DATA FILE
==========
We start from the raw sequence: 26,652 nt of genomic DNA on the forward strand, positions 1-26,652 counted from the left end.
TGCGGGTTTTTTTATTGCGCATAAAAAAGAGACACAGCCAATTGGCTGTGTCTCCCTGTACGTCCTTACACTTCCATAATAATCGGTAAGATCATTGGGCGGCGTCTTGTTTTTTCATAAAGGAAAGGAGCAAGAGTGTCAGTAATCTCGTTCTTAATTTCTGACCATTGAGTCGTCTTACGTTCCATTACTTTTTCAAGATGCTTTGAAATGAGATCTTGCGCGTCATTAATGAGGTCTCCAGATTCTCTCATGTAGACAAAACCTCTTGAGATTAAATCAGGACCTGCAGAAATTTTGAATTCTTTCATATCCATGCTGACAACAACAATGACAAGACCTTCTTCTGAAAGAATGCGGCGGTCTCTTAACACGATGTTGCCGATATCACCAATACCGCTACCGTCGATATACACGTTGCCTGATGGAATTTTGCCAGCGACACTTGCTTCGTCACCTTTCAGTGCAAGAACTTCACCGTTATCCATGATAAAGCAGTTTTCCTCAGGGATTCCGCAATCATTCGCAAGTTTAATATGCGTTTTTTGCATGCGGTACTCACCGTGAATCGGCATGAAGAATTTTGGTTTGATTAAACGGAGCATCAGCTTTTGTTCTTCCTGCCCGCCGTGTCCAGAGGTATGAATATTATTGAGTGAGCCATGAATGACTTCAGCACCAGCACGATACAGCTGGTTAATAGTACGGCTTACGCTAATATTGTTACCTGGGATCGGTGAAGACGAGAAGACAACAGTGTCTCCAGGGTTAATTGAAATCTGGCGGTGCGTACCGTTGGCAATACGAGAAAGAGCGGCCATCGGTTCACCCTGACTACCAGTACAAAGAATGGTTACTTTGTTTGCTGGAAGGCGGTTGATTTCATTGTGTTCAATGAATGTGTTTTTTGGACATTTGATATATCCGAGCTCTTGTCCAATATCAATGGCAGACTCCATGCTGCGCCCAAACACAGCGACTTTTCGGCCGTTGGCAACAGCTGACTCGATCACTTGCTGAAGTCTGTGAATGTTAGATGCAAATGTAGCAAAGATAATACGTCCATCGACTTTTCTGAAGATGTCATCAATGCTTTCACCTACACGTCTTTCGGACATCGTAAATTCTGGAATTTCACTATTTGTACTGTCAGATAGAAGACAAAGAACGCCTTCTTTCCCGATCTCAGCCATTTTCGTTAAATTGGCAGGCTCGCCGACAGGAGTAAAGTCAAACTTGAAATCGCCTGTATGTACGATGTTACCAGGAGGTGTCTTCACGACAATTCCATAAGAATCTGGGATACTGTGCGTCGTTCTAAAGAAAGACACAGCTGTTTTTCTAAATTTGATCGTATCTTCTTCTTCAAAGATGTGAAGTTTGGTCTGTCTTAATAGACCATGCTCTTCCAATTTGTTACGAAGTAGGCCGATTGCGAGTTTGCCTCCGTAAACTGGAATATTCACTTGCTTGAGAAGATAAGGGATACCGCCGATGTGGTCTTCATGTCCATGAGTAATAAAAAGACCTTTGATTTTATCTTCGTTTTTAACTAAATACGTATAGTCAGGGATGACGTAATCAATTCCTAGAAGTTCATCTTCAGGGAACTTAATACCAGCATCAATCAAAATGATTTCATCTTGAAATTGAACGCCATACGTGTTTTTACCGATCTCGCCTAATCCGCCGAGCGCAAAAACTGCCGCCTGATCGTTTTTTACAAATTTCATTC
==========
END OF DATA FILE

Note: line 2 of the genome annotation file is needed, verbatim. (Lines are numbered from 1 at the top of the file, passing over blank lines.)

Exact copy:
TGCGGGTTTTTTTATTGCGCATAAAAAAGAGACACAGCCAATTGGCTGTGTCTCCCTGTACGTCCTTACACTTCCATAATAATCGGTAAGATCATTGGGCGGCGTCTTGTTTTTTCATAAAGGAAAGGAGCAAGAGTGTCAGTAATCTCGTTCTTAATTTCTGACCATTGAGTCGTCTTACGTTCCATTACTTTTTCAAGATGCTTTGAAATGAGATCTTGCGCGTCATTAATGAGGTCTCCAGATTCTCTCATGTAGACAAAACCTCTTGAGATTAAATCAGGACCTGCAGAAATTTTGAATTCTTTCATATCCATGCTGACAACAACAATGACAAGACCTTCTTCTGAAAGAATGCGGCGGTCTCTTAACACGATGTTGCCGATATCACCAATACCGCTACCGTCGATATACACGTTGCCTGATGGAATTTTGCCAGCGACACTTGCTTCGTCACCTTTCAGTGCAAGAACTTCACCGTTATCCATGATAAAGCAGTTTTCCTCAGGGATTCCGCAATCATTCGCAAGTTTAATATGCGTTTTTTGCATGCGGTACTCACCGTGAATCGGCATGAAGAATTTTGGTTTGATTAAACGGAGCATCAGCTTTTGTTCTTCCTGCCCGCCGTGTCCAGAGGTATGAATATTATTGAGTGAGCCATGAATGACTTCAGCACCAGCACGATACAGCTGGTTAATAGTACGGCTTACGCTAATATTGTTACCTGGGATCGGTGAAGACGAGAAGACAACAGTGTCTCCAGGGTTAATTGAAATCTGGCGGTGCGTACCGTTGGCAATACGAGAAAGAGCGGCCATCGGTTCACCCTGACTACCAGTACAAAGAATGGTTACTTTGTTTGCTGGAAGGCGGTTGATTTCATTGTGTTCAATGAATGTGTTTTTTGGACATTTGATATATCCGAGCTCTTGTCCAATATCAATGGCAGACTCCATGCTGCGCCCAAACACAGCGACTTTTCGGCCGTTGGCAACAGCTGACTCGATCACTTGCTGAAGTCTGTGAATGTTAGATGCAAATGTAGCAAAGATAATACGTCCATCGACTTTTCTGAAGATGTCATCAATGCTTTCACCTACACGTCTTTCGGACATCGTAAATTCTGGAATTTCACTATTTGTACTGTCAGATAGAAGACAAAGAACGCCTTCTTTCCCGATCTCAGCCATTTTCGTTAAATTGGCAGGCTCGCCGACAGGAGTAAAGTCAAACTTGAAATCGCCTGTATGTACGATGTTACCAGGAGGTGTCTTCACGACAATTCCATAAGAATCTGGGATACTGTGCGTCGTTCTAAAGAAAGACACAGCTGTTTTTCTAAATTTGATCGTATCTTCTTCTTCAAAGATGTGAAGTTTGGTCTGTCTTAATAGACCATGCTCTTCCAATTTGTTACGAAGTAGGCCGATTGCGAGTTTGCCTCCGTAAACTGGAATATTCACTTGCTTGAGAAGATAAGGGATACCGCCGATGTGGTCTTCATGTCCATGAGTAATAAAAAGACCTTTGATTTTATCTTCGTTTTTAACTAAATACGTATAGTCAGGGATGACGTAATCAATTCCTAGAAGTTCATCTTCAGGGAACTTAATACCAGCATCAATCAAAATGATTTCATCTTGAAATTGAACGCCATACGTGTTTTTACCGATCTCGCCTAATCCGCCGAGCGCAAAAACTGCCGCCTGATCGTTTTTTACAAATTTCATTC